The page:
Deltares has completed an investigatory study looking at sustainable solutions to coastal erosion in the African island group of Sao Tome and Principe.
The islands are severely affected by coastal erosion in a number of locations, in part as a result of climate change. The study was conducted at two specific locations to see whether a natural approach in the form of sand renourishment combined with dune-building and vegetation recovery is feasible.
Morphological, ecological and socio-economic impact of the sand renourishments
Deltares collected data at the locations, Malanza and Praia Burra, and entered them in models implemented in support to the renourishment and dredging works. The ecological impact was also studied and a monitoring plan of the renourishments was proposed. Support for the solution among the local inhabitants was also surveyed.
The government will take a definitive decision on the basis of the study.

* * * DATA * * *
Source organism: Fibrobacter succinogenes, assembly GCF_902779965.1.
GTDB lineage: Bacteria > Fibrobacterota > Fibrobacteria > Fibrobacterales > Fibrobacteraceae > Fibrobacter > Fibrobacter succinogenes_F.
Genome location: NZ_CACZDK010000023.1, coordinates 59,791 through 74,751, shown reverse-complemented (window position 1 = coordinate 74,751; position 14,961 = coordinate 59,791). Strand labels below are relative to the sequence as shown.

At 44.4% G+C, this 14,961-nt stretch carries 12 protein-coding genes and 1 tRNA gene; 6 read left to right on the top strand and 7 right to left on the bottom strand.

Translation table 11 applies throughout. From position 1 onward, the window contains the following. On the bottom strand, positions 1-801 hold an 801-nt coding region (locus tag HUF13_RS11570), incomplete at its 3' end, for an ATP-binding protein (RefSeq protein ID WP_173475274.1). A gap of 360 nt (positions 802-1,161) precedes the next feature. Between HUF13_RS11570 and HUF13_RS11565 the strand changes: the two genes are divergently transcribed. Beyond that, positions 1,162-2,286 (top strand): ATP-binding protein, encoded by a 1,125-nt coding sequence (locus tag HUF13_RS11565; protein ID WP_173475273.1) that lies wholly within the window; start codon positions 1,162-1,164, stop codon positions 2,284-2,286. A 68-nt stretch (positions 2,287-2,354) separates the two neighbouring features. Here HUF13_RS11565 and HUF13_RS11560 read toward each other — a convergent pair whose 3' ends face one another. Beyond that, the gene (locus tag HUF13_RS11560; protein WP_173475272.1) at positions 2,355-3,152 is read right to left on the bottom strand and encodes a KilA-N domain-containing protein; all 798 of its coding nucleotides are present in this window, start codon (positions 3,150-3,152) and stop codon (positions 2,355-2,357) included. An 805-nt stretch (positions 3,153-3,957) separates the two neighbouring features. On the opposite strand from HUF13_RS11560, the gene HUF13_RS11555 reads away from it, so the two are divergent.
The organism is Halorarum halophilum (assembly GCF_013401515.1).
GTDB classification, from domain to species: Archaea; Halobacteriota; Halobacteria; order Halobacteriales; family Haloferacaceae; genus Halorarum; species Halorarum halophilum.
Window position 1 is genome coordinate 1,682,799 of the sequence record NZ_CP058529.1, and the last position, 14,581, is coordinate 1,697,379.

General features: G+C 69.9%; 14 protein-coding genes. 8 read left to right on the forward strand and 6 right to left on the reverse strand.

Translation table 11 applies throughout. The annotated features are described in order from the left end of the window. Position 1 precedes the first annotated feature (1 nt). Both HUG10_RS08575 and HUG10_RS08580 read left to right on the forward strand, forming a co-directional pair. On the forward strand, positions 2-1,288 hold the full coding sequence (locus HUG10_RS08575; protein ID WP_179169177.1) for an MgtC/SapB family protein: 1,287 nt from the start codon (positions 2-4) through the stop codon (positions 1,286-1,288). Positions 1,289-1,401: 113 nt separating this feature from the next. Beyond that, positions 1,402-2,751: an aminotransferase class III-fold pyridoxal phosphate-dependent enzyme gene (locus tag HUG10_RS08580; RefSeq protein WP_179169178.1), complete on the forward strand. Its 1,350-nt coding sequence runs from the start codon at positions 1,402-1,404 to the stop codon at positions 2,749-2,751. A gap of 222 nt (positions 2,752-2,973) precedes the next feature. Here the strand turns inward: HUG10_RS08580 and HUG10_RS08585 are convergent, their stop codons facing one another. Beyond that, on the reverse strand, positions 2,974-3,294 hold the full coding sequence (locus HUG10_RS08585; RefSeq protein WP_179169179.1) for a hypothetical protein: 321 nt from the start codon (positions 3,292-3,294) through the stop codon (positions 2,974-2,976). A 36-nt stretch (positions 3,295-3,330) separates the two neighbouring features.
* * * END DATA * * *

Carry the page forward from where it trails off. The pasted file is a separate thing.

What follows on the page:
Sand renourishment is a flexible solution for sea-level rise
Alessio Giardino, the project manager, said: “Increasingly, we are seeing governments choosing natural solutions to coastal erosion. The advantage of sand is that it is very flexible. For example, it is easy to adapt it in response to sea-level rise and possible changes in the social structure of the communities (i.e. increase of number of people leaving at the coast). Furthermore, government agencies and the public are increasingly aware of the coastal system as a whole.”
Studies of the impact of climate change have already been conducted in the past
Deltares has been active in Sao Tome and Principe for some time now. January 2013 saw the completion of a study in relation to the impact of climate change for a number of villages in the two islands.
A range of climate scenarios were drafted for the islands in collaboration with UNESCO-IHE and the consequences of the different scenarios were mapped out. Possible adaptive measures were also proposed based on sustainability as the guiding principle.
The exploratory study was conducted for the Ministry of Public Works and Natural Resources of Sao Tome and Principe. It was financed by the Global Environmental Facility and initiated by the World Bank.
Press Release, April 24, 2014